4 days in North Korea

4th March 2020

Photo of a North Korean person playing an instrument


My trip to the DPRK was very eye-opening to say the least. I visited with many questions and left with more and with an unfinished taste. It was bittersweet and one of the most memorable trips that will stay with me forever.

For me, traveling is a luxury to unwind from a reality of exhaustion. It’s an opportunity to explore other realities and narratives different from what is shown in my echo chamber.

This is what drove my curiosity to travel to a place like North Korea and make my own judgement. It’s easy to forget the disparity between the regime and the people - and the impact of our prejudice has on thoughtful discussions.

The DPRK is enriched with a rooted history and preserves an ancient Korean culture to be explored further. The modern day perspective overshadows the history but I believe if there’s any hope of a reunification then we need to break the dated stigma, learn as much about the people and the country from another lens in the modern day.


How did I get in?

Visiting the DPRK requires a visa approved by the State. Fortunately for me, I have a good mate who runs a North Korea tour operator, Uri Tours, and he pretty much orchestrated the whole thing.

I paid and filled out some details for the tour and the last step was to arrange a flight to Beijing. From Beijing, I would then fly into Pyongyang via a flight booked months in advance by the operator. All guides, hotels, food, itinerary and tickets were pre-arranged. Simple.

Was everything guided?

Yes. From the moment you land in DPRK - you are guided around the country and you are encouraged not to depart from the group or itinerary.

You will see clear flaws in their political bias based on your own exposure to international media. The trope “you will only see what they want you to see” does not hold much weight because it’s vastly different to what you hear on media outlets like Vice - and that is only through the indirect exposure to the many things that surround you.

Another reason that you should not wander off in your own journey is out respect for the guides. You are their responsibility and if you were in trouble with the state whilst on their watch - then they too will be ridiculed and probably their tour operator in effect. Simply put, don’t go chasing conspiracy theories and be respectful during your stay.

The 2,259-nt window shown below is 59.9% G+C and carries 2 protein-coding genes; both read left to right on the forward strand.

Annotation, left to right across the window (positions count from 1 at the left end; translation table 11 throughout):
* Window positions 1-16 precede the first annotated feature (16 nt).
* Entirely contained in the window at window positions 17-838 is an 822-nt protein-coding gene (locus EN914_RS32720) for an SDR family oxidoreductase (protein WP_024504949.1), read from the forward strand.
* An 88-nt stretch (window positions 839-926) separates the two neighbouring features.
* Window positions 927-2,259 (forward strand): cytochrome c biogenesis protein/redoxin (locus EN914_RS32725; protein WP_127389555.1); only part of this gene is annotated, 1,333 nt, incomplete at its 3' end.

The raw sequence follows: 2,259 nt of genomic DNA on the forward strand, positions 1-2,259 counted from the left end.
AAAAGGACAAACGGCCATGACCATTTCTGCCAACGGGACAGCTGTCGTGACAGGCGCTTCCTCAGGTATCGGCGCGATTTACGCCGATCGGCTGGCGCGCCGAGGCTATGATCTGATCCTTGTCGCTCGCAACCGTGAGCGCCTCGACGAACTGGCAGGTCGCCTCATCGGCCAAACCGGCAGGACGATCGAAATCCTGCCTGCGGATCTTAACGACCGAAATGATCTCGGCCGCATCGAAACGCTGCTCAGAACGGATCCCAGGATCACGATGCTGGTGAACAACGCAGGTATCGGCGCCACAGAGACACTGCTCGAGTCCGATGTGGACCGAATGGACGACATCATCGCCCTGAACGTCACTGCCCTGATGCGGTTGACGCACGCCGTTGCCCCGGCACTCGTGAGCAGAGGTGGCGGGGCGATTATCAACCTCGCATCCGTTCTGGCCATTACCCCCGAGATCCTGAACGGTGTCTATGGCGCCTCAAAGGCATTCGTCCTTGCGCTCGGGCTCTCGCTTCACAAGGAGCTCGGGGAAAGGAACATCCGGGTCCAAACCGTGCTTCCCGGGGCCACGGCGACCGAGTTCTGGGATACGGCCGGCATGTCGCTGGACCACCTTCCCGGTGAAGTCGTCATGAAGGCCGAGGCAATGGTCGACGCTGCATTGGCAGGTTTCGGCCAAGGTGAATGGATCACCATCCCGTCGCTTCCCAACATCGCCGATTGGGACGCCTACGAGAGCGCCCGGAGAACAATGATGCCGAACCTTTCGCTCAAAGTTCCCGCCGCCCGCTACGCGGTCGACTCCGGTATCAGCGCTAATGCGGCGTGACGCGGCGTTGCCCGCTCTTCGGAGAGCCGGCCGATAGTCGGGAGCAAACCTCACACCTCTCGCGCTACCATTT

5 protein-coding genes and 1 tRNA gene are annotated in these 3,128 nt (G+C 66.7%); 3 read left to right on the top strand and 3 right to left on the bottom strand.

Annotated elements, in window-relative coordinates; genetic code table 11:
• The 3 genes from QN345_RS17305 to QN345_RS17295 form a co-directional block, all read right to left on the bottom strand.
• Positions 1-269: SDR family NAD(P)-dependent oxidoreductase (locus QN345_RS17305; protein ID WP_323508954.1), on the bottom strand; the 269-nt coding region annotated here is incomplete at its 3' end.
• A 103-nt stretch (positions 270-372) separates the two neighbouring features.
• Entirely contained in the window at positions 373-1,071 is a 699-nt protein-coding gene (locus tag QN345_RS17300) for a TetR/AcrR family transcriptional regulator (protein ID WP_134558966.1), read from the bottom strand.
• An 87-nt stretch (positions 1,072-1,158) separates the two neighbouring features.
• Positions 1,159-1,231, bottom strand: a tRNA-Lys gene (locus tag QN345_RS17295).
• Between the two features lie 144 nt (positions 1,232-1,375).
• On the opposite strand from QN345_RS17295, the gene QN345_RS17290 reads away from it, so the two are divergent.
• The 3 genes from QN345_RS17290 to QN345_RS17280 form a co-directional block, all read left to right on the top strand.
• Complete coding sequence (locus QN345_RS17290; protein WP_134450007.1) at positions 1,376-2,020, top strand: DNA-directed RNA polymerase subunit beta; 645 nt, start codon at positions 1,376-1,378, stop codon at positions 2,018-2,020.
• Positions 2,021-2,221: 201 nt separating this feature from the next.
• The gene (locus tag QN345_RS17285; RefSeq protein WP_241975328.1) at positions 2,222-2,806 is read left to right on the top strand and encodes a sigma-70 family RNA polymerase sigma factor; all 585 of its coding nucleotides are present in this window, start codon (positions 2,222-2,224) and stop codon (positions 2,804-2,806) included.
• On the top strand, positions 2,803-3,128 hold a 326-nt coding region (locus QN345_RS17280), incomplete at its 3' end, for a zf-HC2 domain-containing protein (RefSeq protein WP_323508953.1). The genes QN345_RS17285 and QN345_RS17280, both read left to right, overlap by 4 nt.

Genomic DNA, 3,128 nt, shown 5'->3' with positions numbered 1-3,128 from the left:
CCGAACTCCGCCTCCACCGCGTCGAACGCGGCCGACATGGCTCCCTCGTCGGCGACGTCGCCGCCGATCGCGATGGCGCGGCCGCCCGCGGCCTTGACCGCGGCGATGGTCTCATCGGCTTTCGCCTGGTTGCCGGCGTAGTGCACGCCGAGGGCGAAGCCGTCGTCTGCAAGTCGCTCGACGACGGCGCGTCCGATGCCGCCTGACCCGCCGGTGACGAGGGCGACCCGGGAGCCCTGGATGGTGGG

Could you take photos?

Hero banner says yes. I had no issues with taking photos whenever I felt it was appropriate. I was never told off or had my camera checked. Even taking photos of the locals seemed fine - but if it was too overt then you should just ask for permission.

There are some general rules:

  • No photos of military (can ask permission)

  • Do not take photos of construction sites

  • Capture the entire monuments of the Great Leaders (ie: no cropping of body)

You can try sneak some shots but it is risky and can be uncomfortable. If spotted, the guides may request that you delete the photo - which will also make you less popular with the guides and the tour group. I just needed to ask first whenever I was unsure and it was fine.

There are some places that have full photo restrictions like in the Victorious War Museum, Supermarket and International Friendship Exhibition to potentially avoid viral scrutiny.

What could you bring in?

The tour operator will remind you on a list of things not to bring:

  • No religious materials (Bibles, Quran)

  • No written or digital material regarding Korea (North or South) ie: Lonely Planet

  • No lens with a focal length greater or equal to 150mm

  • No clothing with political slogans

  • GPS-specific devices

  • No drones

If you bring any of these, you are at your own risks. They will simply be confiscated - someone in the past has had their laptop taken because it contained some of these materials in there.

Does tourism fund the regime?

Not directly and not nearly as much as you’d think. Your money like anywhere else will eventually filter it’s way into the economy - whether that is to pay the tour operators, hotels, petrol, guides, drivers and restaurants.

DPRK tourism operates under the State but is run by foreign language experts at a profit. There are several tourism operators in DPRK that compete against each other - PKITC being one of them. The majority of your money will very much go into the livelihood of the people organising and running the tour.